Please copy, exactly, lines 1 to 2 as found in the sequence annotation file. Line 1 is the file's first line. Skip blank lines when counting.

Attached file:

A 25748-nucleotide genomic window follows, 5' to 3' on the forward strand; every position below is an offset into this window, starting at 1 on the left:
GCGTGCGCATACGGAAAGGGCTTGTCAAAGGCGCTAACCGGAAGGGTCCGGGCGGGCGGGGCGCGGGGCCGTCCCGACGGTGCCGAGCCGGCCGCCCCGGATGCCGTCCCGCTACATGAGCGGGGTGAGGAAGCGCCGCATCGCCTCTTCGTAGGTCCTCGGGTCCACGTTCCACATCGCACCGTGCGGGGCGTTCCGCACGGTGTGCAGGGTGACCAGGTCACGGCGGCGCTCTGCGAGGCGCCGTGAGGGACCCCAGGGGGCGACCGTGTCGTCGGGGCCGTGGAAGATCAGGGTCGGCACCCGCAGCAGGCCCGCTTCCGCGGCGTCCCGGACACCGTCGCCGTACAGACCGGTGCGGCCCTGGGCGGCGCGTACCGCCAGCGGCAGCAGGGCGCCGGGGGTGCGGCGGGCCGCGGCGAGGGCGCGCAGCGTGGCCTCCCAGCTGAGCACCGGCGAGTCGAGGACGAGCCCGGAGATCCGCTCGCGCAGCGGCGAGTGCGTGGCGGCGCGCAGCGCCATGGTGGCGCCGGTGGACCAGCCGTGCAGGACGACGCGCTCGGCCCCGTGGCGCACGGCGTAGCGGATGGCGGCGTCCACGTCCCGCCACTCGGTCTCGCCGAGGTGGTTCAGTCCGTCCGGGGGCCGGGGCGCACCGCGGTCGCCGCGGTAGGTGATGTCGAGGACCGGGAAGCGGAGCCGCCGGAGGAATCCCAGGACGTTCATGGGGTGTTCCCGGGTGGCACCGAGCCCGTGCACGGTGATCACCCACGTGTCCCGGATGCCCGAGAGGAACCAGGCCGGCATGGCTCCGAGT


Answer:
A 25748-nucleotide genomic window follows, 5' to 3' on the forward strand; every position below is an offset into this window, starting at 1 on the left:
GCGTGCGCATACGGAAAGGGCTTGTCAAAGGCGCTAACCGGAAGGGTCCGGGCGGGCGGGGCGCGGGGCCGTCCCGACGGTGCCGAGCCGGCCGCCCCGGATGCCGTCCCGCTACATGAGCGGGGTGAGGAAGCGCCGCATCGCCTCTTCGTAGGTCCTCGGGTCCACGTTCCACATCGCACCGTGCGGGGCGTTCCGCACGGTGTGCAGGGTGACCAGGTCACGGCGGCGCTCTGCGAGGCGCCGTGAGGGACCCCAGGGGGCGACCGTGTCGTCGGGGCCGTGGAAGATCAGGGTCGGCACCCGCAGCAGGCCCGCTTCCGCGGCGTCCCGGACACCGTCGCCGTACAGACCGGTGCGGCCCTGGGCGGCGCGTACCGCCAGCGGCAGCAGGGCGCCGGGGGTGCGGCGGGCCGCGGCGAGGGCGCGCAGCGTGGCCTCCCAGCTGAGCACCGGCGAGTCGAGGACGAGCCCGGAGATCCGCTCGCGCAGCGGCGAGTGCGTGGCGGCGCGCAGCGCCATGGTGGCGCCGGTGGACCAGCCGTGCAGGACGACGCGCTCGGCCCCGTGGCGCACGGCGTAGCGGATGGCGGCGTCCACGTCCCGCCACTCGGTCTCGCCGAGGTGGTTCAGTCCGTCCGGGGGCCGGGGCGCACCGCGGTCGCCGCGGTAGGTGATGTCGAGGACCGGGAAGCGGAGCCGCCGGAGGAATCCCAGGACGTTCATGGGGTGTTCCCGGGTGGCACCGAGCCCGTGCACGGTGATCACCCACGTGTCCCGGATGCCCGAGAGGAACCAGGCCGGCATGGCTCCGAGT